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I would like to know why there is difference in the following two sentences:

"there's no time to lose" vs "there is not a moment to lose".

Namely in the first sentence on writes "no" in the second "not". Duolingo claims that one can not use "NO" in the second sentence instead of "NOT" and I would like to know why.

I.e. why can't I write "there is no a moment to lose"?

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The main difference is that in the first example, time is being used as a non-count noun. It's being treated as infinitely divisible. Time has a count noun usage where it's a synonym for event or occurrence but that's not the meaning of time being used here.

On the other hand, moment is a count noun. We can have one moment, a few moments, or various other usages that treat a moment as a countable object.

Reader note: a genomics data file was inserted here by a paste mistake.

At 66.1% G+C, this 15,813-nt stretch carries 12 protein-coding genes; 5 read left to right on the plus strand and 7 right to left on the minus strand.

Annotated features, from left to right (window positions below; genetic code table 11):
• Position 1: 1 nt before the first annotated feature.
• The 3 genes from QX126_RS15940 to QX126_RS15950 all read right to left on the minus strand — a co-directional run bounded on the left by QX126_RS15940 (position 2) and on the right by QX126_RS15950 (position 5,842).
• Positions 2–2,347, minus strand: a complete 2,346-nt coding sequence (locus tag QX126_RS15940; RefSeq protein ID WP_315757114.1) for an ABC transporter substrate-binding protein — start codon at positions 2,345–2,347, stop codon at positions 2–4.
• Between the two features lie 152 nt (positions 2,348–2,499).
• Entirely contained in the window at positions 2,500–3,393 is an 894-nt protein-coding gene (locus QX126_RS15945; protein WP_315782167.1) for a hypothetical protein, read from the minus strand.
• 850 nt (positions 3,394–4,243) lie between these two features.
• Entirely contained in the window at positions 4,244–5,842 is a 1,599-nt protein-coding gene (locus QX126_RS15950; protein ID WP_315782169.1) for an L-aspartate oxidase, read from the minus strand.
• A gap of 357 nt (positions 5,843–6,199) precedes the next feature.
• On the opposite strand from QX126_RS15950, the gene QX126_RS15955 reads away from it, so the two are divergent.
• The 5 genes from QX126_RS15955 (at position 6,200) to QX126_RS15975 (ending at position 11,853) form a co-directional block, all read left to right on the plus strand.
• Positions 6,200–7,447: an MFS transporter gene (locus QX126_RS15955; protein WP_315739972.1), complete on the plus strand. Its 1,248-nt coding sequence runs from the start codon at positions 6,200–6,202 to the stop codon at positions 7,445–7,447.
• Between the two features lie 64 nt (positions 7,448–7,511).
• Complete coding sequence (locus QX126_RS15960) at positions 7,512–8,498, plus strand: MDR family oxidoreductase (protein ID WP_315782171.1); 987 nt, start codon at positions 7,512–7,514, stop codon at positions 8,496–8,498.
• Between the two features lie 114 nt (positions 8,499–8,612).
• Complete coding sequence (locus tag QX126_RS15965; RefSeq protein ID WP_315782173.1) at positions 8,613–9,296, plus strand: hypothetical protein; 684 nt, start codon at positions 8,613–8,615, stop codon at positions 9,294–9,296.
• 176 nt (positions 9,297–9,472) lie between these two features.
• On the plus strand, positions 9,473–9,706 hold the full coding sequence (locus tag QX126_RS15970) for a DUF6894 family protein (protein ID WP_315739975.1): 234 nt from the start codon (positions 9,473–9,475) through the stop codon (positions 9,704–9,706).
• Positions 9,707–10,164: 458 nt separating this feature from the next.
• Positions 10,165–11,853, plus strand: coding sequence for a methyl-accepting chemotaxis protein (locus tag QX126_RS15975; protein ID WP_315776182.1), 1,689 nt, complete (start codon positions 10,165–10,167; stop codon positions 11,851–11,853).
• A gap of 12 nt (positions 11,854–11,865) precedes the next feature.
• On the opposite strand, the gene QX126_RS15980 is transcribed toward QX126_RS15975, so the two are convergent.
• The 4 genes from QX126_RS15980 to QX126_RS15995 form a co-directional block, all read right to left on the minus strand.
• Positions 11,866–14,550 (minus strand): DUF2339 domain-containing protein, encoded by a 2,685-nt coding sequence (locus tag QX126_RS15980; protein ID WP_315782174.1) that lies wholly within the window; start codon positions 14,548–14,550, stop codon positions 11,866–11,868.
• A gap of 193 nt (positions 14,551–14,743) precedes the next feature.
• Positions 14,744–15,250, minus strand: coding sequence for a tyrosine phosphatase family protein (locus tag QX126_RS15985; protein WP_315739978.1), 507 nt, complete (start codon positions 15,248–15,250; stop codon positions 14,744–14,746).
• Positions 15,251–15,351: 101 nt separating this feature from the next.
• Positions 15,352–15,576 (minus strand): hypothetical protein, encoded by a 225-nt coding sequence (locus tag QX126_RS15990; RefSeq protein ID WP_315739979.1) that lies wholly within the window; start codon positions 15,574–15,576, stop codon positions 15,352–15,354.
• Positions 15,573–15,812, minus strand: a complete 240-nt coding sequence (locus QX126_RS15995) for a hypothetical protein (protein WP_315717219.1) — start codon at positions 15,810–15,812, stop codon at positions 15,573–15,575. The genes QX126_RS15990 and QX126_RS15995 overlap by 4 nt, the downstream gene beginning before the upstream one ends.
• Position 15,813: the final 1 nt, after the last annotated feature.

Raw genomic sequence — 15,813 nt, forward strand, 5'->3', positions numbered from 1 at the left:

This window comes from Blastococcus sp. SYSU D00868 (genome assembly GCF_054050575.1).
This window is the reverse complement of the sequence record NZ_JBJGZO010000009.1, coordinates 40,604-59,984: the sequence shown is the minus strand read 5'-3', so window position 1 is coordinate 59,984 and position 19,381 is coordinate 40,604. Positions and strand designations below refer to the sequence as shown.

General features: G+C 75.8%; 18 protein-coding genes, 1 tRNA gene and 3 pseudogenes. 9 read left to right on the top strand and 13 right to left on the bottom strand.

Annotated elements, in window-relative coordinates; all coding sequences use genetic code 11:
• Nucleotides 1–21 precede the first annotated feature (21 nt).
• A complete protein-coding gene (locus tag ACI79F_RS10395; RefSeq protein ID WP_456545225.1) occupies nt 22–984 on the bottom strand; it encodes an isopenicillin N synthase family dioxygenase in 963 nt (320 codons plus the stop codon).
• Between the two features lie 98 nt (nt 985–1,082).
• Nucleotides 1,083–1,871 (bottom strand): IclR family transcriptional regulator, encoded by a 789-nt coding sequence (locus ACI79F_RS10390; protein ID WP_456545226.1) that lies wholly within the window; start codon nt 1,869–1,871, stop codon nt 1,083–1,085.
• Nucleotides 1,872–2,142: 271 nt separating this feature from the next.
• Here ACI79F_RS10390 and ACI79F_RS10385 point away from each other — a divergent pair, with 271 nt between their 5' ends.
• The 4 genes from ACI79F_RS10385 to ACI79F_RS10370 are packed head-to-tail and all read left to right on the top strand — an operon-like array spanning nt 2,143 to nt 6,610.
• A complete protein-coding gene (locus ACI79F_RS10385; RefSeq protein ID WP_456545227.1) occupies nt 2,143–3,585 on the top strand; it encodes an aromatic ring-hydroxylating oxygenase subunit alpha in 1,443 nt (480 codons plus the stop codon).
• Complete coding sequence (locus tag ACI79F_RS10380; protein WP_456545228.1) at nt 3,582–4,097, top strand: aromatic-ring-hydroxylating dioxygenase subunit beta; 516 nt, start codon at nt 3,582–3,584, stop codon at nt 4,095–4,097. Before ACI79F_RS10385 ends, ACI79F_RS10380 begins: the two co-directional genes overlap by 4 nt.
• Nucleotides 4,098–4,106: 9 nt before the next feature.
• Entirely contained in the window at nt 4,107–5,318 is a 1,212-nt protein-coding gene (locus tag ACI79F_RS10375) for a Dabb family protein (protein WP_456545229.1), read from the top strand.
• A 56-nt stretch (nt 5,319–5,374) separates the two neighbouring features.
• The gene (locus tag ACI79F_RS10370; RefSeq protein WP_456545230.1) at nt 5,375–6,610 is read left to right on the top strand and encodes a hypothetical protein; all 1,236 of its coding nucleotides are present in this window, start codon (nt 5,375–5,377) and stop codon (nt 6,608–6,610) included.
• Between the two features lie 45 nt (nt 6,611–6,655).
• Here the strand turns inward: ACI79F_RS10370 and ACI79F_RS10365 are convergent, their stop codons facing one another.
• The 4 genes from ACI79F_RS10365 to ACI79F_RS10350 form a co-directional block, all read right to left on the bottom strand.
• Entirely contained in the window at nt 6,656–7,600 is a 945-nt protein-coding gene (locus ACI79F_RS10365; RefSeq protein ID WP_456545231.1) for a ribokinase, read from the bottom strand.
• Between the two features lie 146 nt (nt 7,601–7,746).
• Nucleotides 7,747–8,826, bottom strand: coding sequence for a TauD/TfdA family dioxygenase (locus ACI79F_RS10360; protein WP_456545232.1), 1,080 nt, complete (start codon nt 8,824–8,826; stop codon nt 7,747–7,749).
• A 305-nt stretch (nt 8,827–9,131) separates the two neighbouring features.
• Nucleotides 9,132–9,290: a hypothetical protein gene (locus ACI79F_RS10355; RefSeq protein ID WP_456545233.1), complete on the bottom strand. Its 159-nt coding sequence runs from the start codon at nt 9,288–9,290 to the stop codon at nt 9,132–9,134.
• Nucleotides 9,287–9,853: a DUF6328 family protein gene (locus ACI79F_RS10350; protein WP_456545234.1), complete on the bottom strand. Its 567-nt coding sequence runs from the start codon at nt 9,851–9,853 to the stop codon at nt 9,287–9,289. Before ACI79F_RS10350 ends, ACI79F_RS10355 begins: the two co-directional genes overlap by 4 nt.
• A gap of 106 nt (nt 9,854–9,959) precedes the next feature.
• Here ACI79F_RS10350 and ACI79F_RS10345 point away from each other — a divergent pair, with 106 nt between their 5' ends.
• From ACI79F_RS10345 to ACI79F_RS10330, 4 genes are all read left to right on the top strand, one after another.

Because of this difference, we talk about "a moment" that we either have or don't have; but we talk about "some time" or "no time" if we haven't got any.

Duolingo claims that one can not use "NO" in the second sentence instead of "NOT" and I would like to know why.

Duolingo is correct.

We can use "no" as a kind of indefinite article (like German kein) indicating lack of something. We can't use this "indefinte article" in combination with another definite article.

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  • Thank you for this answer! I made a mistake in my question... Now it is corrected. I would like to know whether it makes sense to say "There is no a moment to lose"
    – Dmitri
    Sep 23 '19 at 22:25
  • @Aguest you could say "not a moment.." or "no moment..." but not "no a moment..."
    – AIQ
    Sep 23 '19 at 22:57

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